Dungeons & Dragons’ Legacy

The D&D system will always hold a fondness for me. It was my introduction to roll-playing and then (as I became more sophisticated) role-playing. It allowed me to play in worlds that were inspired by authors like J.R.R. Tolkien, Fritz Leiber, and Robert E. Howard (among many others). While I owe a great debt to the game system for all that it has influenced my own life, the system was never a perfect fit for me.

dnd-logoAll RPG systems, if left unchecked, can easily lend itself to Monty Haul and becoming a combat-fest with very light role-playing and story opportunities. D&D tends to make some of that easy though. To survive combat encounters at higher level, the PCs need to have gear that boosts their capabilities to handle them. If you aren’t careful the characters become known more for the items they have and how they use them, instead of people who have tools to make them work. This demands that a certain amount of treasure gets handed out to keep the game system in balance. If you give out too little treasure, the group struggles to deal with encounters that they should be able to handle. If you give out too much treasure, the characters end up being significantly harder to challenge. This balancing act even gets reflected in RPGs that have been made for computer games. It is very present in games like Baldur’s Gate, Diablo, Torchlight and others.

This directly lends itself to magic items becoming a commodity market all unto its own. D&D never makes any bones about this — the system supports a level of fantasy that magic weapons and armor are common enough that there is a base market for them. There are numerous posts out there on the web about trying to make magic items seem more than just another +1 longsword or +2 mithral chain shirt. The trick to that is to give every item a history and have the players learn them as they get to know their items. There is a downside to that though … the GM has to prep all those histories in addition to normal game prep. If you are pressed for time, like I perpetual seem to be, that is one of the first things that gets pitched when getting ready for a session.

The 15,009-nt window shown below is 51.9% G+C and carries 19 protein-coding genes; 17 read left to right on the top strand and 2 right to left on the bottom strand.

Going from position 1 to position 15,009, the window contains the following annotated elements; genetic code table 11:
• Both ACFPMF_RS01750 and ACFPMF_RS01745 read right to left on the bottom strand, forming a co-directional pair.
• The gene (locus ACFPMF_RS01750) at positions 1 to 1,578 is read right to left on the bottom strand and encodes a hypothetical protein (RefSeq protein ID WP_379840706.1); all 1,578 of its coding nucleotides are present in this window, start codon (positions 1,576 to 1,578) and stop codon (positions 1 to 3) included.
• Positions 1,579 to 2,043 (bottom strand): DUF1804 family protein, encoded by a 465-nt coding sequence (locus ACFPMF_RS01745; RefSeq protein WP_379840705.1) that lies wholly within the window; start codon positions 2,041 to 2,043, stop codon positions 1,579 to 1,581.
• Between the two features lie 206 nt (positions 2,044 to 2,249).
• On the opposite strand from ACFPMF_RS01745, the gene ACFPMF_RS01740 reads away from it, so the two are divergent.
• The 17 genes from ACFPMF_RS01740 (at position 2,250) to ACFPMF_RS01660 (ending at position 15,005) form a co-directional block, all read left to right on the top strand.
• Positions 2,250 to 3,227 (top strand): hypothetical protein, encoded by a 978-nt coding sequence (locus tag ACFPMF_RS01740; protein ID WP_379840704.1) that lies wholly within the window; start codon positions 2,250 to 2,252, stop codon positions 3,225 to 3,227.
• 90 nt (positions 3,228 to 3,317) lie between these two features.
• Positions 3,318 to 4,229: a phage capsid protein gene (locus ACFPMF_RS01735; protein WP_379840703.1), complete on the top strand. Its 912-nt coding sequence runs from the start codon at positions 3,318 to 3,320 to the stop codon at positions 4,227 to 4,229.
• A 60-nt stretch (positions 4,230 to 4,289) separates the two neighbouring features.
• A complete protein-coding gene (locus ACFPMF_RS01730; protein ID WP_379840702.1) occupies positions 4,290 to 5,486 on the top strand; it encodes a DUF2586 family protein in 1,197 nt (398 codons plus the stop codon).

In 3rd edition, item history took another body blow in the form of detailed instructions on what it takes to create magic items. Now the players have easy access to what is necessary for creating a magic item. Rather than searching for a particular item, a character (with the proper build) can construct the item with enough effort. Of course the party needs to have enough downtime to actually accomplish this. This creates the peculiar problem in that one character is consumed for days or weeks doing something while the rest of the party has to come up with what were they doing during their impromptu vacation from adventuring. If they are like Fitz’s character DC from one of my previous campaigns, they are likely getting into all sorts of trouble that actually should be role-played … but that would leave out one or more characters in the group.

One of the solutions that I’ve been toying with is to do away with a whole class of items in D&D. With the treasure that the characters acquire, the characters eventually go from mundane weapons to +1 weapons. After a time, they progress to +2 weapons, etc. Why not just make that growth part of the leveling up process? At level X, your melee and ranged weapon attacks gain +1 to hit and damage. At another level, your armor improves by 1 (or 2 if you factor in what were once rings (or cloaks) of protection). Having a character grow more powerful as they level up happens anyway, but doing this would reduce the amount of extraneous magic items that are out there. Instead you can focus on items of significance for treasure. For example, the bow the characters just found is the one used by an infamous woodland bandit that preyed on the rich and was never caught by the guard. It might be worth more to a certain type of collector of artifacts, but it is just a well used bow all the same.

For me, D&D’s legacy was it exposed me to the joy of role-playing and telling fictional stories with friends (and family). The downside of the legacy is that it also demonstrated you can spend a lot of time trying to work around a systems limitations to make the system work the way you envision it. What’s its legacy to you?

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